Rob Pilatus, left, and Fab Morvan of Milli Vanilli give the thumbs-up as they display their Grammys after being presented with the Best New Artist award.
Taylor Swift, Adele and Bruno Mars are expected to go home with an armful of Grammys after tonight’s award ceremony, but it’s not all great company.
Since the first Grammy Awards ceremony in 1959, hundreds of performers have taken home the golden gramaphone, some more worthy than others.
Here’s a look at some of the most surprising winners:
Mikhail Gorbachev, Sophia Loren and Bill Clinton
Former Soviet President Mikhail Gorbachev receives his Grammy Award for his recording together with President Clinton and actress Sophia Loren of the Russian folk tale “Peter and the Wolf.”
If ever there was a stranger collaboration. In 2003, Loren did the English narration for “Peter and the Wolf,” and orchestral composition by Sergei Prokofiev. Clinton narrated “Wolf Tracks,” the sequel, and Gorbachev provided the Russian narration for three spoken-word sections.
If any one-hit wonder was going to win a Grammy, “Who Let the Dogs Out?” was the right choice.
The Baha Men won Best Dance Recording for their hit single in 2000.
Jon Stewart won a Grammy for Best Comedy Album and one for Spoken Word Album.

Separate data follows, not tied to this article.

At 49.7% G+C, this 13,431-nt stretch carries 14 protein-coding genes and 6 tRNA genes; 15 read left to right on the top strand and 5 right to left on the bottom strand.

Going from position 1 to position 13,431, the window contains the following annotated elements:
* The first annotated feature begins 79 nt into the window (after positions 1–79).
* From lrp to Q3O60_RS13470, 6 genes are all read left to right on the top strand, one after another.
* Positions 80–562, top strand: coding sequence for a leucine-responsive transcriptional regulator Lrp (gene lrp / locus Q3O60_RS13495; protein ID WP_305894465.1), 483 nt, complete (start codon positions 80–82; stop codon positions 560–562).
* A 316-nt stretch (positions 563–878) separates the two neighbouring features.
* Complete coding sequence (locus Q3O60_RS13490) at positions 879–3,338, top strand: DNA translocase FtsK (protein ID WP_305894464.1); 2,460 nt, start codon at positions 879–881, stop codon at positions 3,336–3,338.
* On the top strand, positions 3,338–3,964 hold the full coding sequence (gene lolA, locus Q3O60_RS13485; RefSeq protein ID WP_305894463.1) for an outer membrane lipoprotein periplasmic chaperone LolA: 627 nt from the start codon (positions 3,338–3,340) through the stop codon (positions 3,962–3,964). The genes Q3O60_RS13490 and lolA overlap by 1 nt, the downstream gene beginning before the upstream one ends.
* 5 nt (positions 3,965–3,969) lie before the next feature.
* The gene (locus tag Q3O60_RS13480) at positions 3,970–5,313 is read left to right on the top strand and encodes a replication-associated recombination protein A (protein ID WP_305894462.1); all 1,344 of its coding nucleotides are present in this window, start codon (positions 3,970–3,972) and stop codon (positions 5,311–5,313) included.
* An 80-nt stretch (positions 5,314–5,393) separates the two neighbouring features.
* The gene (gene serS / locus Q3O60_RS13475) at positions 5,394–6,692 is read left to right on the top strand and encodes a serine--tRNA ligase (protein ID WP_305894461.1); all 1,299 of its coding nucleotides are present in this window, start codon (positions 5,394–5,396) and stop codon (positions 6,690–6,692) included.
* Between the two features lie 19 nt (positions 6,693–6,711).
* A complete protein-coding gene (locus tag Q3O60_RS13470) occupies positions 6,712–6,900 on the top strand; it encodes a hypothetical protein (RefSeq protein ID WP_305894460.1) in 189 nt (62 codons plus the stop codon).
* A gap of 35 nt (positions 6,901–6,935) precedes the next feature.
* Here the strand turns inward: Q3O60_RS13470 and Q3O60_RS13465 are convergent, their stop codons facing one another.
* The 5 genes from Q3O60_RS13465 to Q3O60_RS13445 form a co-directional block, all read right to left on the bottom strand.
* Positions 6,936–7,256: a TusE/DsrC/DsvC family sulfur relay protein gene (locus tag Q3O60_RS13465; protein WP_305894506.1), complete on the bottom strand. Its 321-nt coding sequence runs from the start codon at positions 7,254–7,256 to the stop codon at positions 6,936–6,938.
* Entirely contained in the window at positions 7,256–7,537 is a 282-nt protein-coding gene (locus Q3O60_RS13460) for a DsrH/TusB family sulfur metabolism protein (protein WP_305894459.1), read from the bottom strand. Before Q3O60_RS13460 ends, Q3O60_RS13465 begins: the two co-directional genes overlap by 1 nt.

The former “Daily Show” host won two Grammys: Best Comedy Album in 2004 for “The Daily Show With Jon Stewart Presents…America: A Citizen’s Guide to Democracy Inaction” and in 2010 for Spoken Word Album for “The Daily Show With Jon Stewart Presents Earth.”
The famous Laker won a Grammy in 1992 for his narration of his book “What You Can Do To Avoid AIDS,” a diagnosis he revealed in November 1991.
Carter won his Grammy award in 2006 for the narration of “Our Endangered Values: America’s Moral Crisis.”
The former president has been nominated for a total of seven Grammys.
“Sesame Street” has won two Grammys for Best Album for Children.
The Big Bird, Elmo and crew have graced the Grammy stage multiple times, with two wins for Best Album for Children in 1971 and 1982.
Hillary Rodham Clinton holds up her award for Best Spoken Award or Non Musical Album for her book “It Takes A Village” during the 39th Annual Grammy Awards.
The Democratic presidential candidate won a 1997 Grammy for her narration of “It Takes a Village: And Other Lessons Children Teach Us,” her book about the external impacts on a child’s well-being.
The ageless White won a Grammy in 2011 for the spoken word recording of her best-selling book “If You Ask Me (And Of Course You Won’t).”
R&B duo Milli Vanilli won a 1990 Grammy for Best New Artist, an award that was almost immediately retracted after the discovery that neither Fab Morvan nor Rob Pilatus actually sang on their record.
A replacement Grammy was never awarded to the runners-up in the category, which included Indigo Girls, Soul II Soul and Neneh Cherry.
Winnie the Pooh
The honey-obsessed bear and his friends in the Hundred Acre Wood won a 1975 Grammy for Best Recording For Children with “Winnie The Pooh And Tigger Too,” which included the song “The Wonderful Thing About Tiggers.”